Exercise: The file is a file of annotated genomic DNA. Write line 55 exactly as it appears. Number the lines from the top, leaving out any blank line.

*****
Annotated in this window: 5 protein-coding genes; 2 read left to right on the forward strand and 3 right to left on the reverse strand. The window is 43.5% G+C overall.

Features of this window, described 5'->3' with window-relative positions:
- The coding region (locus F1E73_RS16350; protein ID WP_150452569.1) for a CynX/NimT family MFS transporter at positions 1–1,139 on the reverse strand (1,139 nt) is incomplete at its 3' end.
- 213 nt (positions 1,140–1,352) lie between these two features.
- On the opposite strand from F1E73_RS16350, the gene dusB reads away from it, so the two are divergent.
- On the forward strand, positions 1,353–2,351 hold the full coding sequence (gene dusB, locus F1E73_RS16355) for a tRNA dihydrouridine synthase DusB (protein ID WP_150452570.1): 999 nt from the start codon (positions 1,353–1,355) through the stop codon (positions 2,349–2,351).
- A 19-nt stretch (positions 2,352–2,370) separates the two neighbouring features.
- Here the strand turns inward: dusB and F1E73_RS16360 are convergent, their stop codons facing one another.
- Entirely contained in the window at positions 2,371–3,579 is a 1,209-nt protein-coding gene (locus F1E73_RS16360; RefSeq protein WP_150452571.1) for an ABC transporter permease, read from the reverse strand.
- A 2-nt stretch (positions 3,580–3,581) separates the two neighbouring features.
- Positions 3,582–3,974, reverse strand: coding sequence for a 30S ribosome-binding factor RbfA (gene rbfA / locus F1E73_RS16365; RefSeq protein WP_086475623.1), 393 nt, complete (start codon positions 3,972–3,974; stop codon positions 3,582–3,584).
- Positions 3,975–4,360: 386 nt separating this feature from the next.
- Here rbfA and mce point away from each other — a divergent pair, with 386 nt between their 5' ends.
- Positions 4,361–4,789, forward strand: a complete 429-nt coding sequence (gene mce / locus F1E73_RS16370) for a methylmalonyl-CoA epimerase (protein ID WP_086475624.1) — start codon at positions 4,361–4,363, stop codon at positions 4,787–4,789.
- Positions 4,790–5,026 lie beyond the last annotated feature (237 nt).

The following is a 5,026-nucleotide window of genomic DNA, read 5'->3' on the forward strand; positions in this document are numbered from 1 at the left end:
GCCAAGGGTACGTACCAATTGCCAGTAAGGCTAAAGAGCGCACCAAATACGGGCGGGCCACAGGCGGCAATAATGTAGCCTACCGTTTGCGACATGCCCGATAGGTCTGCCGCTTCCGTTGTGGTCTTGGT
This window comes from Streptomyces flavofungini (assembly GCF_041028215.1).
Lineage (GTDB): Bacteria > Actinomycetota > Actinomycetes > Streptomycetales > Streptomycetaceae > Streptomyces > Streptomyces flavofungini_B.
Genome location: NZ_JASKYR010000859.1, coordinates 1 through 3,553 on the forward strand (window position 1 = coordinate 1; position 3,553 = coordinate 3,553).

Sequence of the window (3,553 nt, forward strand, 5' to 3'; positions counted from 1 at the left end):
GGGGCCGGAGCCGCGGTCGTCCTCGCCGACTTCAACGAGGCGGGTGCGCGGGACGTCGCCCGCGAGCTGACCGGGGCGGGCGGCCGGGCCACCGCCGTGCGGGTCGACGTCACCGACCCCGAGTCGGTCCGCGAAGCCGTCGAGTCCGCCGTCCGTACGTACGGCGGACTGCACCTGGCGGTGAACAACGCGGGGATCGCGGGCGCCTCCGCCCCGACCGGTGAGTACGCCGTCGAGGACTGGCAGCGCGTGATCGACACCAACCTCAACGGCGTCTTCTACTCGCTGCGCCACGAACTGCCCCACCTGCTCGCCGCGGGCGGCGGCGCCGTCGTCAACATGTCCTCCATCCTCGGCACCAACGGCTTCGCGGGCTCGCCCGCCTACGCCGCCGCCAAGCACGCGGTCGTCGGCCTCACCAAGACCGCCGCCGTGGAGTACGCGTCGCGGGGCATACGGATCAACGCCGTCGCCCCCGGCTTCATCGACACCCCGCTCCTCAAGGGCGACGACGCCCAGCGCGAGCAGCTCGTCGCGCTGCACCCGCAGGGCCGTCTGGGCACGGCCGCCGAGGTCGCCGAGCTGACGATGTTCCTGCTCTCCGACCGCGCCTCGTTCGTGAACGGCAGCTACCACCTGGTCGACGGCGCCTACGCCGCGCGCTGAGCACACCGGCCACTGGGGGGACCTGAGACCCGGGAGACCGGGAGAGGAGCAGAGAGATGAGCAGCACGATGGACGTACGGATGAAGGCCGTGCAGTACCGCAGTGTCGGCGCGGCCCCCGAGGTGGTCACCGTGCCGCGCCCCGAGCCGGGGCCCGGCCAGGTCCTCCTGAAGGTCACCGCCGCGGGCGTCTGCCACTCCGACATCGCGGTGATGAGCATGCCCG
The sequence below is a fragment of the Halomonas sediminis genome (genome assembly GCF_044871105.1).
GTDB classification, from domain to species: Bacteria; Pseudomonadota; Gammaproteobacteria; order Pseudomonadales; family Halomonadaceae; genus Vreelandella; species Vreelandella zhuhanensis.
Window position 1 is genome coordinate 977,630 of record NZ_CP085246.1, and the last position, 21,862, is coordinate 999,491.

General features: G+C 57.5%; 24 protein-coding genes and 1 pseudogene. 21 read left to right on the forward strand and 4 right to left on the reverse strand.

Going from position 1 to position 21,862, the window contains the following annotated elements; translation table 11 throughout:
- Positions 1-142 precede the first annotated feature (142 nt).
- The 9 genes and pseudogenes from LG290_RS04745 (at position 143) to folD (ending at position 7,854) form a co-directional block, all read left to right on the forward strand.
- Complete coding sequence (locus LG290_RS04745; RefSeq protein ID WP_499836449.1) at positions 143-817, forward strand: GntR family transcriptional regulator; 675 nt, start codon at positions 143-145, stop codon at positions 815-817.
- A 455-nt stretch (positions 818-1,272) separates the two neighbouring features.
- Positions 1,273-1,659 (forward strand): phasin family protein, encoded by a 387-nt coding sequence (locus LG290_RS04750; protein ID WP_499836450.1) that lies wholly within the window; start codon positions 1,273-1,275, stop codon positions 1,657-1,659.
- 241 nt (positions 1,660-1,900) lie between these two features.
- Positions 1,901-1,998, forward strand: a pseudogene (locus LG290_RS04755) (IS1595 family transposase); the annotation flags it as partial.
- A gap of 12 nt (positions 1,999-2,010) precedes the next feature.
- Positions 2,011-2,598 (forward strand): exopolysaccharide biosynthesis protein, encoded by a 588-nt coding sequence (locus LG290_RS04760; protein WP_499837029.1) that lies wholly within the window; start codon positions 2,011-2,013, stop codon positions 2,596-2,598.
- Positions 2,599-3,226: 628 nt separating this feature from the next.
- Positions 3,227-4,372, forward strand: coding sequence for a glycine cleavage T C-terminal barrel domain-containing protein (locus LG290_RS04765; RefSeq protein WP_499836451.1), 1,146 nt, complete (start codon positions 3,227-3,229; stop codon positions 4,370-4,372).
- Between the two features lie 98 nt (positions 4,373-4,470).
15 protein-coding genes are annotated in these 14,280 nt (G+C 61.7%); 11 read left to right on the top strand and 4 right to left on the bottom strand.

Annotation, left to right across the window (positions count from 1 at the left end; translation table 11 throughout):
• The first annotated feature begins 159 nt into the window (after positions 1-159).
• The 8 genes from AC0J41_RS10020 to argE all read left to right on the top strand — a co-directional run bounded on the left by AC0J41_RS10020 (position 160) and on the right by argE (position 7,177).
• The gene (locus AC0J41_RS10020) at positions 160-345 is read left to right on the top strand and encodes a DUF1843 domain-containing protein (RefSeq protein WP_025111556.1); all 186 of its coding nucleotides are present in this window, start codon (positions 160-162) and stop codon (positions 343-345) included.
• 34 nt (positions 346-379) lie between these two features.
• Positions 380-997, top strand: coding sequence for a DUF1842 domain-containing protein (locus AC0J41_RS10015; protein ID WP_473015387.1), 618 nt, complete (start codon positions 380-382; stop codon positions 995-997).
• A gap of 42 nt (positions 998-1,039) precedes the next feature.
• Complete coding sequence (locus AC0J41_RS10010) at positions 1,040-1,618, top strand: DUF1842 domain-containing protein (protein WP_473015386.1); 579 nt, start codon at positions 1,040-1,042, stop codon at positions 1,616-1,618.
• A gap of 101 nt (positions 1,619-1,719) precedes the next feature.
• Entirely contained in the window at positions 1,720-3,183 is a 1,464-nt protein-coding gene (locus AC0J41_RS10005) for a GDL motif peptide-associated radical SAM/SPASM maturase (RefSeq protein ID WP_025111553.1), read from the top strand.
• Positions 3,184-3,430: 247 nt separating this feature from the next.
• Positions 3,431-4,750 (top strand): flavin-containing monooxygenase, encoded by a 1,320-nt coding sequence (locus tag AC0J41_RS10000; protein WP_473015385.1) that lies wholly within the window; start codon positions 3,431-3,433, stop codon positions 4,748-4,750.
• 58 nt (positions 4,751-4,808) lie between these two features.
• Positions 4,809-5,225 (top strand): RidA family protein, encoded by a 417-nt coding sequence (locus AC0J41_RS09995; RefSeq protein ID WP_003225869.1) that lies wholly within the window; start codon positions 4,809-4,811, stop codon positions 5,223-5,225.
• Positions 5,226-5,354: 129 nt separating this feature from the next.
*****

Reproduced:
• Positions 5,226-5,354: 129 nt separating this feature from the next.